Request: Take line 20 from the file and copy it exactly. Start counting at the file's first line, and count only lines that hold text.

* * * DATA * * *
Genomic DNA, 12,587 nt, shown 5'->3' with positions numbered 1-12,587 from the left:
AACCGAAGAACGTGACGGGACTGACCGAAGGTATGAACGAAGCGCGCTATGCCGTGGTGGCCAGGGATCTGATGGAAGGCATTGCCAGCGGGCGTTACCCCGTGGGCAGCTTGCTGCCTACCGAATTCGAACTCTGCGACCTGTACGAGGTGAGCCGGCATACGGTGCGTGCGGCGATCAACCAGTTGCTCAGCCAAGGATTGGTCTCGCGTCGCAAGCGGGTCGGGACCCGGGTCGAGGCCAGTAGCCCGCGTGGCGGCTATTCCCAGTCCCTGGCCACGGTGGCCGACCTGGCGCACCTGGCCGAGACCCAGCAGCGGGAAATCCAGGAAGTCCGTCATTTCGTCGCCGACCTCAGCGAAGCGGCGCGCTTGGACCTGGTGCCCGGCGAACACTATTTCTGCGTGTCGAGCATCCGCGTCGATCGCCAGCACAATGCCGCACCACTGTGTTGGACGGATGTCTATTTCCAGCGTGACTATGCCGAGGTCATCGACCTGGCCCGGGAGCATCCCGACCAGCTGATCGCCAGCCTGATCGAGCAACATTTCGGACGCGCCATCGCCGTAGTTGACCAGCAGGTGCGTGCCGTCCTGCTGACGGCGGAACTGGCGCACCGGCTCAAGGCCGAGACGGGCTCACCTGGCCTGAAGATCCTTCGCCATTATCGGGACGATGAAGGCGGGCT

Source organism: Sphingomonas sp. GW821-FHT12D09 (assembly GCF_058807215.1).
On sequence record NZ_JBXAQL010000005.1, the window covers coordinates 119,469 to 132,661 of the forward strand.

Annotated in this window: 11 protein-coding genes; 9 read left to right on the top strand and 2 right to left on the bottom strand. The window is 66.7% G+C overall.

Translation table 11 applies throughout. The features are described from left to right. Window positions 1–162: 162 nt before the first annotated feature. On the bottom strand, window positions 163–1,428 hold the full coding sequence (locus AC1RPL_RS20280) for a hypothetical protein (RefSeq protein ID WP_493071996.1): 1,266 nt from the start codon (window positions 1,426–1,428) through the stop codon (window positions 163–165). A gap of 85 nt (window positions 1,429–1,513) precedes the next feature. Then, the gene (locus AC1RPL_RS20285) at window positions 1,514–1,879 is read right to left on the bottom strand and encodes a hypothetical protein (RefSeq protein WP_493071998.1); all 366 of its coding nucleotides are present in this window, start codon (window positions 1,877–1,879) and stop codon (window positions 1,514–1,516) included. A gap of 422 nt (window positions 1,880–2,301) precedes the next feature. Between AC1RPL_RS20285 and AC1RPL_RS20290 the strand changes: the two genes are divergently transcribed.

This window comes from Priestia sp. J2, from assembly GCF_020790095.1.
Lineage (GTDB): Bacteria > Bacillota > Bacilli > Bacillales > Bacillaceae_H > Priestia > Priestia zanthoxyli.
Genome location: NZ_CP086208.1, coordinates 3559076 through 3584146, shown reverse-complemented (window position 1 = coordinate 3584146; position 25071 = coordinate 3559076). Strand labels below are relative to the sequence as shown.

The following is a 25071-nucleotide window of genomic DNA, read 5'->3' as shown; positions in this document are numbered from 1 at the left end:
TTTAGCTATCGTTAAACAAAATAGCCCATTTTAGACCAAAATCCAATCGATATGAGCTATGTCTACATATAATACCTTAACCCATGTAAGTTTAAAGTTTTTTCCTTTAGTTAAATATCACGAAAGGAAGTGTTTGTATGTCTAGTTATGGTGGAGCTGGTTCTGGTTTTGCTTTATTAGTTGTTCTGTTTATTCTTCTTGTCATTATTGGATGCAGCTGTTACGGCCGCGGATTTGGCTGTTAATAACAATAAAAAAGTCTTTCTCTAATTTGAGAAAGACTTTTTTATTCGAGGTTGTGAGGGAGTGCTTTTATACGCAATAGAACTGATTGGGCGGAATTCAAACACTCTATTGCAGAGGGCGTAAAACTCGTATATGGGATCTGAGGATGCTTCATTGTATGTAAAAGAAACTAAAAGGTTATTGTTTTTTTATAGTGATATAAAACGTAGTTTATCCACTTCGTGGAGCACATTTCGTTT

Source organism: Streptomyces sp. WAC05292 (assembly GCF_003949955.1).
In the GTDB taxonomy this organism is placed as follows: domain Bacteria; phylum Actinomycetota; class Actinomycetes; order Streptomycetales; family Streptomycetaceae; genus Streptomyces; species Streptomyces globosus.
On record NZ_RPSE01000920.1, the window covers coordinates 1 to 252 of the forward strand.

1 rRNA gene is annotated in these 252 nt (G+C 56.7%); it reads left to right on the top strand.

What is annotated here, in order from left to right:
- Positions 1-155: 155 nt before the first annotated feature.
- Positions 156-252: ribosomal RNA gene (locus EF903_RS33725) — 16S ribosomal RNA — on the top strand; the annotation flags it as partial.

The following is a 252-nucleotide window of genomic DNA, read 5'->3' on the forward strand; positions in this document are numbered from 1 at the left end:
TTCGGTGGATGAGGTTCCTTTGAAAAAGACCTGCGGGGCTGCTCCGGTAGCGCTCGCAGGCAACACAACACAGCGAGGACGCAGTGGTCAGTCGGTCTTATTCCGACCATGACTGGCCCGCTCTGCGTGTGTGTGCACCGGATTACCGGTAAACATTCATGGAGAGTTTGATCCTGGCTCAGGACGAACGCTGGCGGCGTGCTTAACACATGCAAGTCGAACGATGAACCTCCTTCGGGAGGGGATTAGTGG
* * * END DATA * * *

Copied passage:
TTCGGTGGATGAGGTTCCTTTGAAAAAGACCTGCGGGGCTGCTCCGGTAGCGCTCGCAGGCAACACAACACAGCGAGGACGCAGTGGTCAGTCGGTCTTATTCCGACCATGACTGGCCCGCTCTGCGTGTGTGTGCACCGGATTACCGGTAAACATTCATGGAGAGTTTGATCCTGGCTCAGGACGAACGCTGGCGGCGTGCTTAACACATGCAAGTCGAACGATGAACCTCCTTCGGGAGGGGATTAGTGG